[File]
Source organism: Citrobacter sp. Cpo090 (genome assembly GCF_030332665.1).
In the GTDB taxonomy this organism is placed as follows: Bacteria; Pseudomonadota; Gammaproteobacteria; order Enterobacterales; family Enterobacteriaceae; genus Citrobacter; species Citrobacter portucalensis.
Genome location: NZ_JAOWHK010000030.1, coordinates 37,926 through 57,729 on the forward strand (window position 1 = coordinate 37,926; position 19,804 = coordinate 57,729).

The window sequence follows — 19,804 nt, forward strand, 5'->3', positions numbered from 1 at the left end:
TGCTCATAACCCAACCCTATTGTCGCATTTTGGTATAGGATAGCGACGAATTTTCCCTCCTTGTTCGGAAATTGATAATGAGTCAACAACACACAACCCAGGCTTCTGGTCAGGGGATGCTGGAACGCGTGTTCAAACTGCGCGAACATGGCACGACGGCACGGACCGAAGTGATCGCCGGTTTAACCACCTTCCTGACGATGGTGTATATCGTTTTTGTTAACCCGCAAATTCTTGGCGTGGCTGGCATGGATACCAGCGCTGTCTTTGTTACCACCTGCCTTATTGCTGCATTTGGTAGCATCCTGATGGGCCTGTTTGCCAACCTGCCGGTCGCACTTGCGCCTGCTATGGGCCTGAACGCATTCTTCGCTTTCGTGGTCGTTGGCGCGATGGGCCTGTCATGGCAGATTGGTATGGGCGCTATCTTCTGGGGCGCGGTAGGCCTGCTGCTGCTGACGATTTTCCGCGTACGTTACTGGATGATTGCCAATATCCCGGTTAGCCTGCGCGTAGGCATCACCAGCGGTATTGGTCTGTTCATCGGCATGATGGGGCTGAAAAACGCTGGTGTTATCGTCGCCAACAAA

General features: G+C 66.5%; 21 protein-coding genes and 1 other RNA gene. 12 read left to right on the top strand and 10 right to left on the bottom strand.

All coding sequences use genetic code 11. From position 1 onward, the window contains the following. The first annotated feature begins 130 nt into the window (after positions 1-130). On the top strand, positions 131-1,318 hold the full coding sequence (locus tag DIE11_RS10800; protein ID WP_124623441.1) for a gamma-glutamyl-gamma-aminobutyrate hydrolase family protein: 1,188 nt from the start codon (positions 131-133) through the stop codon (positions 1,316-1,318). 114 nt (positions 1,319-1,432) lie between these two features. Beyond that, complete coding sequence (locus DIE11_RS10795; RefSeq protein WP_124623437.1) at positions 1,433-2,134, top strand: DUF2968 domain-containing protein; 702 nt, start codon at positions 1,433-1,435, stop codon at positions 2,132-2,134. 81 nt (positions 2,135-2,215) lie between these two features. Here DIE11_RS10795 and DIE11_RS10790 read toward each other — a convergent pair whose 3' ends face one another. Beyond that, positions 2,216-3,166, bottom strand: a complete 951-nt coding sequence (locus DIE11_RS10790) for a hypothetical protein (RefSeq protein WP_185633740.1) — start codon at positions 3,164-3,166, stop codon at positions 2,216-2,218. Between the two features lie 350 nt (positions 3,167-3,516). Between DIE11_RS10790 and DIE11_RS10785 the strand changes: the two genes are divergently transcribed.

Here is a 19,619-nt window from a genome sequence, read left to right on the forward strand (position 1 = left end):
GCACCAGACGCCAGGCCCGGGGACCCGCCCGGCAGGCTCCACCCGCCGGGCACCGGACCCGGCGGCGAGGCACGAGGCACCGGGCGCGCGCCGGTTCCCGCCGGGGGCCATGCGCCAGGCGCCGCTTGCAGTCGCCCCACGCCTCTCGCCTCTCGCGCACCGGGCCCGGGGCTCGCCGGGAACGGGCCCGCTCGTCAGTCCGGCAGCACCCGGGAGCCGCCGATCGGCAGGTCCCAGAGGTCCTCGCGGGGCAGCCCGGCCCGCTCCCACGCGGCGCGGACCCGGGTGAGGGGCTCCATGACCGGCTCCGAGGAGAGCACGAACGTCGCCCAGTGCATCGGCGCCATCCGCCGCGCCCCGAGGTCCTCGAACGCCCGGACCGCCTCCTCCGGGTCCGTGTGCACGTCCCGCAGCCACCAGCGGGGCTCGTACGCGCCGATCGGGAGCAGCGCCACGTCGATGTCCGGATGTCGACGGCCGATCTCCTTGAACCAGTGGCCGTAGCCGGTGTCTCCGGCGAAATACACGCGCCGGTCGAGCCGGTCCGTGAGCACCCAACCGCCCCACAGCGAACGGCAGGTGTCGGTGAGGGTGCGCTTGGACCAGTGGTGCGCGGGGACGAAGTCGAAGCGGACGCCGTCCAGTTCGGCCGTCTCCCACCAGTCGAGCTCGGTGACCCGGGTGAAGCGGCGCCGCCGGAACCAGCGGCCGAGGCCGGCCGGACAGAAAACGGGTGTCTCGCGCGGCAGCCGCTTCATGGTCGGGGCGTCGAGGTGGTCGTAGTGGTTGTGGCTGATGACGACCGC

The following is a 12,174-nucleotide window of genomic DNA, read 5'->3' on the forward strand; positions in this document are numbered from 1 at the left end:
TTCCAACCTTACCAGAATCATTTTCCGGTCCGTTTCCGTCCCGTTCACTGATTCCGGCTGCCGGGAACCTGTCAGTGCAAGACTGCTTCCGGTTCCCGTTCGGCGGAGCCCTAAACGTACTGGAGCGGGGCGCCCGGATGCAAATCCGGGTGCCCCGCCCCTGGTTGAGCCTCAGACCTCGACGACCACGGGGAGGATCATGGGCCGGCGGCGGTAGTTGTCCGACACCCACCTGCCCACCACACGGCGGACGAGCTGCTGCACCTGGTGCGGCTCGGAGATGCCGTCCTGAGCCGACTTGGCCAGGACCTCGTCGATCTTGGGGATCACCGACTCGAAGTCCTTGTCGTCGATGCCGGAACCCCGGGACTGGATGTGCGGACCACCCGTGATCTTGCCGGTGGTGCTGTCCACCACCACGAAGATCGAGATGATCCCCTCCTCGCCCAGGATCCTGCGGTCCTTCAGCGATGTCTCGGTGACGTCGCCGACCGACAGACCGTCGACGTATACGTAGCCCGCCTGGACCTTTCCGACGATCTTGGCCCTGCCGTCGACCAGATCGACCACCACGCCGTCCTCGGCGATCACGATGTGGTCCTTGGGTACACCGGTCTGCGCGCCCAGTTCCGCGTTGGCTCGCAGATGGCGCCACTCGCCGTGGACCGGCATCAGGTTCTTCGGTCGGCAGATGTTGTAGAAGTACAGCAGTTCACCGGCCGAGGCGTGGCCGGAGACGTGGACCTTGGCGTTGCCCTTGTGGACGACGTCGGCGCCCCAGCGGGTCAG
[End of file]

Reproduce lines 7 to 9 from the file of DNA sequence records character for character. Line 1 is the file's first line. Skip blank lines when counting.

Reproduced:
All coding sequences use genetic code 11. From position 1 onward, the window contains the following. The first annotated feature begins 130 nt into the window (after positions 1-130). On the top strand, positions 131-1,318 hold the full coding sequence (locus tag DIE11_RS10800; protein ID WP_124623441.1) for a gamma-glutamyl-gamma-aminobutyrate hydrolase family protein: 1,188 nt from the start codon (positions 131-133) through the stop codon (positions 1,316-1,318). 114 nt (positions 1,319-1,432) lie between these two features. Beyond that, complete coding sequence (locus DIE11_RS10795; RefSeq protein WP_124623437.1) at positions 1,433-2,134, top strand: DUF2968 domain-containing protein; 702 nt, start codon at positions 1,433-1,435, stop codon at positions 2,132-2,134. 81 nt (positions 2,135-2,215) lie between these two features. Here DIE11_RS10795 and DIE11_RS10790 read toward each other — a convergent pair whose 3' ends face one another. Beyond that, positions 2,216-3,166, bottom strand: a complete 951-nt coding sequence (locus DIE11_RS10790) for a hypothetical protein (RefSeq protein WP_185633740.1) — start codon at positions 3,164-3,166, stop codon at positions 2,216-2,218. Between the two features lie 350 nt (positions 3,167-3,516). Between DIE11_RS10790 and DIE11_RS10785 the strand changes: the two genes are divergently transcribed.

Here is a 19,619-nt window from a genome sequence, read left to right on the forward strand (position 1 = left end):
GCACCAGACGCCAGGCCCGGGGACCCGCCCGGCAGGCTCCACCCGCCGGGCACCGGACCCGGCGGCGAGGCACGAGGCACCGGGCGCGCGCCGGTTCCCGCCGGGGGCCATGCGCCAGGCGCCGCTTGCAGTCGCCCCACGCCTCTCGCCTCTCGCGCACCGGGCCCGGGGCTCGCCGGGAACGGGCCCGCTCGTCAGTCCGGCAGCACCCGGGAGCCGCCGATCGGCAGGTCCCAGAGGTCCTCGCGGGGCAGCCCGGCCCGCTCCCACGCGGCGCGGACCCGGGTGAGGGGCTCCATGACCGGCTCCGAGGAGAGCACGAACGTCGCCCAGTGCATCGGCGCCATCCGCCGCGCCCCGAGGTCCTCGAACGCCCGGACCGCCTCCTCCGGGTCCGTGTGCACGTCCCGCAGCCACCAGCGGGGCTCGTACGCGCCGATCGGGAGCAGCGCCACGTCGATGTCCGGATGTCGACGGCCGATCTCCTTGAACCAGTGGCCGTAGCCGGTGTCTCCGGCGAAATACACGCGCCGGTCGAGCCGGTCCGTGAGCACCCAACCGCCCCACAGCGAACGGCAGGTGTCGGTGAGGGTGCGCTTGGACCAGTGGTGCGCGGGGACGAAGTCGAAGCGGACGCCGTCCAGTTCGGCCGTCTCCCACCAGTCGAGCTCGGTGACCCGGGTGAAGCGGCGCCGCCGGAACCAGCGGCCGAGGCCGGCCGGACAGAAAACGGGTGTCTCGCGCGGCAGCCGCTTCATGGTCGGGGCGTCGAGGTGGTCGTAGTGGTTGTGGCTGATGACGACCGC